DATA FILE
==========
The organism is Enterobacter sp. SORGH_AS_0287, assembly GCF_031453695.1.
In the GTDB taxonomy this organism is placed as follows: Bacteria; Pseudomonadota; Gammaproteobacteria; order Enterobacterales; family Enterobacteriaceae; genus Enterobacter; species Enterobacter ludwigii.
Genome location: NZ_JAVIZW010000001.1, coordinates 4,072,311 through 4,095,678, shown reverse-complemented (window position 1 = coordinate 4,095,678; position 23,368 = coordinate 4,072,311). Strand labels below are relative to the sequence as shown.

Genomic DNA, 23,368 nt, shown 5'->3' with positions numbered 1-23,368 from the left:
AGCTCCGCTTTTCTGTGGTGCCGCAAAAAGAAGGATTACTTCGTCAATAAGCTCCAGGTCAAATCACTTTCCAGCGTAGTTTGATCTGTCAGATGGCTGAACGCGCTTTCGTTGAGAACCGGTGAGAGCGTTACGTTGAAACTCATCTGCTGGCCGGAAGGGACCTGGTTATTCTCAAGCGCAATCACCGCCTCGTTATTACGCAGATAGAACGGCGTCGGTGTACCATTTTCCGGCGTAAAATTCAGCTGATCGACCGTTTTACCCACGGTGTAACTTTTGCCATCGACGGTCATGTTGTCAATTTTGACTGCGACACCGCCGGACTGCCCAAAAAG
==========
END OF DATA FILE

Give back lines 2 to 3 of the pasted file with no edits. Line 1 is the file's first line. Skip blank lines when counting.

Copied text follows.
In the GTDB taxonomy this organism is placed as follows: Bacteria; Pseudomonadota; Gammaproteobacteria; order Enterobacterales; family Enterobacteriaceae; genus Enterobacter; species Enterobacter ludwigii.
Genome location: NZ_JAVIZW010000001.1, coordinates 4,072,311 through 4,095,678, shown reverse-complemented (window position 1 = coordinate 4,095,678; position 23,368 = coordinate 4,072,311). Strand labels below are relative to the sequence as shown.